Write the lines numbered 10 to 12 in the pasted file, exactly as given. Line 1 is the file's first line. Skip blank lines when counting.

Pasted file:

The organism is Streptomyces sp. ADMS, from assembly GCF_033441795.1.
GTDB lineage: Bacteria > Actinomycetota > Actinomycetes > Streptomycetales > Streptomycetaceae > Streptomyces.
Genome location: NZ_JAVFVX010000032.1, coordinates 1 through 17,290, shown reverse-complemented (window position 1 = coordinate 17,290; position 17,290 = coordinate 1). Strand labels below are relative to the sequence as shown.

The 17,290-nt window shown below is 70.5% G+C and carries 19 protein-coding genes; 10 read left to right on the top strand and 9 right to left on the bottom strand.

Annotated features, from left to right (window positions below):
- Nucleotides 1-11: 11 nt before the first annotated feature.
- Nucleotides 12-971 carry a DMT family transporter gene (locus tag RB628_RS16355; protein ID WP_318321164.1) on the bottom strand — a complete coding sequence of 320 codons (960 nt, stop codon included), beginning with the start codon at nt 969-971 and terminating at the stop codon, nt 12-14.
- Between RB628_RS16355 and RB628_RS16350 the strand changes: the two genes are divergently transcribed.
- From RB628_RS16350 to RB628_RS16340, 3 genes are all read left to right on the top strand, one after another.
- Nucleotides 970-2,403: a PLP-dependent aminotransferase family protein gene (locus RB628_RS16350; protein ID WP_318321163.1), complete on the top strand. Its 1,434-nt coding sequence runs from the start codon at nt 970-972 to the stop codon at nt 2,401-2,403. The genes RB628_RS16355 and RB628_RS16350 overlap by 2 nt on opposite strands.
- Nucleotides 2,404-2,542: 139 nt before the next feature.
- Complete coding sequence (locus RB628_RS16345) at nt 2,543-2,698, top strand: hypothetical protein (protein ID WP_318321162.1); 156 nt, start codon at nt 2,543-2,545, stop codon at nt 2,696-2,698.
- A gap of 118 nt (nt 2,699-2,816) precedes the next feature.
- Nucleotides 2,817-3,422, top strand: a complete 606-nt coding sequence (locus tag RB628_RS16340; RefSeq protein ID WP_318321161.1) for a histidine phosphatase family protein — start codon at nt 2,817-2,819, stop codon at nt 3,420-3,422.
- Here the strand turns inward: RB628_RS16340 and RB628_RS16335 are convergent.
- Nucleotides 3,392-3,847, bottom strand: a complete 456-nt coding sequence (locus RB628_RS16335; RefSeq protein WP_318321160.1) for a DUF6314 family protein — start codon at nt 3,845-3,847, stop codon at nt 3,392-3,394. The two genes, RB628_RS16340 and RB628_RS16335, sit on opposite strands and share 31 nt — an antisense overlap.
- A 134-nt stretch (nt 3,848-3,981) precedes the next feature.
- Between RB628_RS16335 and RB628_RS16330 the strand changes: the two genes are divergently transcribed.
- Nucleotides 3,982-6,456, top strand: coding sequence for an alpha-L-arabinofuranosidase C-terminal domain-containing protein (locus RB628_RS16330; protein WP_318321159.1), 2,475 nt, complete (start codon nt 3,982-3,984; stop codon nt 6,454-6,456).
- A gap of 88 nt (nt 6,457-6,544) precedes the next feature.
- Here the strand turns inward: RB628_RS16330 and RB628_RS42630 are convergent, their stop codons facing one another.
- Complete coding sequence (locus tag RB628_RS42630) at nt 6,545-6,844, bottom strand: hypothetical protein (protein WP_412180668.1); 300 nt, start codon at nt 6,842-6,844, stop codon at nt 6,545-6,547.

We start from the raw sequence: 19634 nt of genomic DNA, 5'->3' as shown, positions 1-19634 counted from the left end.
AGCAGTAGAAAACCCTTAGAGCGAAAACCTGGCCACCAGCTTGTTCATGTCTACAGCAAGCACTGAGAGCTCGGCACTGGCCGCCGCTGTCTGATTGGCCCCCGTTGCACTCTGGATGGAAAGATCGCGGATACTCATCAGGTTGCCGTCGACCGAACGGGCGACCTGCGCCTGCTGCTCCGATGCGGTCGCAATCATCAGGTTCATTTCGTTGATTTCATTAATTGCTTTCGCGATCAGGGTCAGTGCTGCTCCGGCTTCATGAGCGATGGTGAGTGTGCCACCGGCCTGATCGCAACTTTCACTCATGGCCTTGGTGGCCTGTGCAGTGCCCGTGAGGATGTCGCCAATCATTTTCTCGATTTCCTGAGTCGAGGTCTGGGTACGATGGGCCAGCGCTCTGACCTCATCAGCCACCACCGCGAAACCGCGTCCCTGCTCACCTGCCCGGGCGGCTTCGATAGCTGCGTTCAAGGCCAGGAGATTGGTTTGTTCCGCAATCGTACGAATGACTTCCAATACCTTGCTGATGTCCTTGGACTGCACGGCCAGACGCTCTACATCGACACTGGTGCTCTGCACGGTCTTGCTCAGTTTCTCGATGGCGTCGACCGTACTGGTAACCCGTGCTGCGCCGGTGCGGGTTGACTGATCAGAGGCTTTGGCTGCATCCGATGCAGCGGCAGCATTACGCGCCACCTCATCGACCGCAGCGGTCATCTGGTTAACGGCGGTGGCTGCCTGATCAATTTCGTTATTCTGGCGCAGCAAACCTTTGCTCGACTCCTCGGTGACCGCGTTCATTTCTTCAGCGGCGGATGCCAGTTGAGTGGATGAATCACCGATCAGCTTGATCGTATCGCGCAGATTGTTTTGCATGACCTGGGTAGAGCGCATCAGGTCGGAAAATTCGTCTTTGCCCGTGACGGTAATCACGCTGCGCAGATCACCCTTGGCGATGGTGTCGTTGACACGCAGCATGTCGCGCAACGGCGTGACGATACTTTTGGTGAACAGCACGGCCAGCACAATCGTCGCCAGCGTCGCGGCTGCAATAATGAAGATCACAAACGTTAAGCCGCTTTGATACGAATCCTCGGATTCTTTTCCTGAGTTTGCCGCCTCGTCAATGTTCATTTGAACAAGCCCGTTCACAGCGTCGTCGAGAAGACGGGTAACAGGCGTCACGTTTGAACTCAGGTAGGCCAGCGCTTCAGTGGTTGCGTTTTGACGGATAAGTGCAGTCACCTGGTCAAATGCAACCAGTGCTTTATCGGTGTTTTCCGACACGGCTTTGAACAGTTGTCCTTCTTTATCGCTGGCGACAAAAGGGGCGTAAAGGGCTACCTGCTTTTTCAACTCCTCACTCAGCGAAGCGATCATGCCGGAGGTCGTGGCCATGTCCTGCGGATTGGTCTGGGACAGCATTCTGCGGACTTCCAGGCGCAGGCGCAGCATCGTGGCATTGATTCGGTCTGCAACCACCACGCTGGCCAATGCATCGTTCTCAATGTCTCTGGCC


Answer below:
- Nucleotides 970-2,403: a PLP-dependent aminotransferase family protein gene (locus RB628_RS16350; protein ID WP_318321163.1), complete on the top strand. Its 1,434-nt coding sequence runs from the start codon at nt 970-972 to the stop codon at nt 2,401-2,403. The genes RB628_RS16355 and RB628_RS16350 overlap by 2 nt on opposite strands.
- Nucleotides 2,404-2,542: 139 nt before the next feature.
- Complete coding sequence (locus RB628_RS16345) at nt 2,543-2,698, top strand: hypothetical protein (protein ID WP_318321162.1); 156 nt, start codon at nt 2,543-2,545, stop codon at nt 2,696-2,698.